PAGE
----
Do Nonrefunding Provisions Constrain Corporate Behavior? Evidence from Calls

Financial Management, Vol. 30, Iss. 1, Spring 2001

Posted: 15 May 2001

See all articles by Francis J. Kerins

Francis J. Kerins

Montana State University - Bozeman - College of Business

Abstract

I examine corporate call policy for nonrefundable debt. Nonrefundable bonds purportedly cannot be called with funds from lower-interest-cost debt. However, firms tend to call nonrefundable debt following interest rate decreases. The calling firms typically issue lower-interest-cost debt around the time of the call and do not identify the source of funds used to call the debt. These actions show the weakness of the constraints imposed by the nonrefunding provision on firms' call policies and may have led to the abandonment of the provision in the early 1990s and the adoption of potentially superior contracting mechanisms.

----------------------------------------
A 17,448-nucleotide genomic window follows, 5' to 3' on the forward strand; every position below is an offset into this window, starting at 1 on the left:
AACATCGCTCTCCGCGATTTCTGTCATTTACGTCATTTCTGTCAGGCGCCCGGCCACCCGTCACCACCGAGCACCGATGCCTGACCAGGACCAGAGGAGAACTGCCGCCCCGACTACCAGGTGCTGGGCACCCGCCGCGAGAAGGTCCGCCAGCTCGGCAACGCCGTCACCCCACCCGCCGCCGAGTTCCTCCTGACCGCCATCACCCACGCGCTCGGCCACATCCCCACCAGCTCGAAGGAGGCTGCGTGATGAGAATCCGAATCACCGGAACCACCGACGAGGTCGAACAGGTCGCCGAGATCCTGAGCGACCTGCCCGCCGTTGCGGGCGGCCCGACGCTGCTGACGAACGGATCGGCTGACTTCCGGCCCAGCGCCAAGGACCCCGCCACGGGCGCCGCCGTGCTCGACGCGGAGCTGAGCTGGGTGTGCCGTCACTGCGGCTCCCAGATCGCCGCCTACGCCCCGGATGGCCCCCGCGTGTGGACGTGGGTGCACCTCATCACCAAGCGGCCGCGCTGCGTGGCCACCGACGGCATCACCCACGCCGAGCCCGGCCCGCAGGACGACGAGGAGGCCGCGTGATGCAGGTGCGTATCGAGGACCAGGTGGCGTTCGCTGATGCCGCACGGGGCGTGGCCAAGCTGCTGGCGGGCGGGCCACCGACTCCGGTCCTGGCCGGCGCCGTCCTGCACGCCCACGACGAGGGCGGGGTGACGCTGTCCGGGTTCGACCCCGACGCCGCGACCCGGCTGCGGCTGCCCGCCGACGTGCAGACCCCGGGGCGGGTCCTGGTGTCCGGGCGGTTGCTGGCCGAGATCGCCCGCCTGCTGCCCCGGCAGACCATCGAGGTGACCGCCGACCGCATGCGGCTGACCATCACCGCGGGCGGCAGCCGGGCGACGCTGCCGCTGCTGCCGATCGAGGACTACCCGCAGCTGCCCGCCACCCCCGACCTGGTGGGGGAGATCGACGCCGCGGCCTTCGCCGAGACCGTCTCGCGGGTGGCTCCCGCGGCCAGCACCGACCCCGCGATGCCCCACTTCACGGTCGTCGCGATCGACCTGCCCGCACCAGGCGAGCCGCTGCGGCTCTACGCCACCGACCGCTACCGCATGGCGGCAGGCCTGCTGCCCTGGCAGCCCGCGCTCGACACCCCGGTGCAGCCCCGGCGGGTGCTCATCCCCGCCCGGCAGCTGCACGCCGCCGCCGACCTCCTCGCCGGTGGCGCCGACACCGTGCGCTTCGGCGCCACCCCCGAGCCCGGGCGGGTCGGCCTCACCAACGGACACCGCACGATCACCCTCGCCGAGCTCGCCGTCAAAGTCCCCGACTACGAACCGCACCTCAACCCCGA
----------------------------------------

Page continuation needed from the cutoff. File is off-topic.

Suggested Citation

Kerins, Frank, Do Nonrefunding Provisions Constrain Corporate Behavior? Evidence from Calls. Financial Management, Vol. 30, Iss. 1, Spring 2001. Available at SSRN: https://ssrn.com/abstract=267866

Frank Kerins (Contact Author)

Montana State University - Bozeman - College of Business ( email )

446 Reid Hall
Bozeman, MT 59715
United States
406-994-4692 (Phone)

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